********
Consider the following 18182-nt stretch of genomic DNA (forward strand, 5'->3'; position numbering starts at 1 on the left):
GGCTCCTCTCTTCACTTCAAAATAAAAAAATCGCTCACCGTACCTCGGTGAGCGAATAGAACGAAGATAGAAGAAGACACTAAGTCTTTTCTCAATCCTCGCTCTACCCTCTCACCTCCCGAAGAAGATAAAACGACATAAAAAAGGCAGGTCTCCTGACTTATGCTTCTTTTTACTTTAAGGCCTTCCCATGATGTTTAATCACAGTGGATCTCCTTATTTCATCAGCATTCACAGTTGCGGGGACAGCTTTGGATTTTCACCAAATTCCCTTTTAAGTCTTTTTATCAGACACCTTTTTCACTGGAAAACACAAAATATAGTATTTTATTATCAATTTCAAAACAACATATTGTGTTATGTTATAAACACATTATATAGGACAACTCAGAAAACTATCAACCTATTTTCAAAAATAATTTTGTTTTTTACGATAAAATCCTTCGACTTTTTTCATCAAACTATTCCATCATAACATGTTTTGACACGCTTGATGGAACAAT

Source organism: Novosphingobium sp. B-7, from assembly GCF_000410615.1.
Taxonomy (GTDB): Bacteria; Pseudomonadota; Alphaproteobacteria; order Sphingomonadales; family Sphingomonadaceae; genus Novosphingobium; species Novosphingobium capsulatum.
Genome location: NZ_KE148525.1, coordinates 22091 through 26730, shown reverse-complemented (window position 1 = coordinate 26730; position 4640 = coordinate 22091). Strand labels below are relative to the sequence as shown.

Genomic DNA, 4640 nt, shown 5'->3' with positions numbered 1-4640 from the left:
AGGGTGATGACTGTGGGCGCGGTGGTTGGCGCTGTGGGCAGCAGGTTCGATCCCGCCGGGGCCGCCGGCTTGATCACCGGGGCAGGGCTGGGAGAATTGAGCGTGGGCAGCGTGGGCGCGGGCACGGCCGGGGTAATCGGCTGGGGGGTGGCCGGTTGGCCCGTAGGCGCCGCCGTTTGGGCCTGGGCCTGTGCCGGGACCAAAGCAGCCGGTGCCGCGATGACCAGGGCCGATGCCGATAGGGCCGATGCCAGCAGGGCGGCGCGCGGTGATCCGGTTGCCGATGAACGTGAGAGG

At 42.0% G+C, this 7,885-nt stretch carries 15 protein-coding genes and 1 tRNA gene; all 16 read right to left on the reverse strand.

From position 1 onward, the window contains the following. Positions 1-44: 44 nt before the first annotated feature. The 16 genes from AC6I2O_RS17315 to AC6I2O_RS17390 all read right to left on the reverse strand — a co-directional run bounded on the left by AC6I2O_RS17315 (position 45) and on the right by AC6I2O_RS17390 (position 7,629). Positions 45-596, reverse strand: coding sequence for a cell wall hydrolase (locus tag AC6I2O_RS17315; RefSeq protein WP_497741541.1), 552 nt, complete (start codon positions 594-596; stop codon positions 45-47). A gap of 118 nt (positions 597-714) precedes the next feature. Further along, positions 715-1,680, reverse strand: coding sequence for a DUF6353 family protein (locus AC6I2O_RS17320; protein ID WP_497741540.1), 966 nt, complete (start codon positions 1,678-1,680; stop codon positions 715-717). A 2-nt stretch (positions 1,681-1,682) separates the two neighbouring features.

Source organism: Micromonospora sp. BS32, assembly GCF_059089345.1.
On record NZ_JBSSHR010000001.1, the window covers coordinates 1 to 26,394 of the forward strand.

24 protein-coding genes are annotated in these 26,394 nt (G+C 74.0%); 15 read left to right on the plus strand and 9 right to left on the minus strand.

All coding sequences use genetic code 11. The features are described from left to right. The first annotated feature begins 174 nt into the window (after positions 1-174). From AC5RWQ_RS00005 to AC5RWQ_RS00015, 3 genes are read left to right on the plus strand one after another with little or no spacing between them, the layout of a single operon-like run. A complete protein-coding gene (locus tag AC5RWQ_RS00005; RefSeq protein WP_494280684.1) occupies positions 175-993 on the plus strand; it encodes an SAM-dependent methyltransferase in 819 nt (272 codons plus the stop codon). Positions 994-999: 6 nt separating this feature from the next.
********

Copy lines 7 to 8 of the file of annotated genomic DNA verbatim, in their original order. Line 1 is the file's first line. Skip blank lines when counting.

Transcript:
AGGGTGATGACTGTGGGCGCGGTGGTTGGCGCTGTGGGCAGCAGGTTCGATCCCGCCGGGGCCGCCGGCTTGATCACCGGGGCAGGGCTGGGAGAATTGAGCGTGGGCAGCGTGGGCGCGGGCACGGCCGGGGTAATCGGCTGGGGGGTGGCCGGTTGGCCCGTAGGCGCCGCCGTTTGGGCCTGGGCCTGTGCCGGGACCAAAGCAGCCGGTGCCGCGATGACCAGGGCCGATGCCGATAGGGCCGATGCCAGCAGGGCGGCGCGCGGTGATCCGGTTGCCGATGAACGTGAGAGG

At 42.0% G+C, this 7,885-nt stretch carries 15 protein-coding genes and 1 tRNA gene; all 16 read right to left on the reverse strand.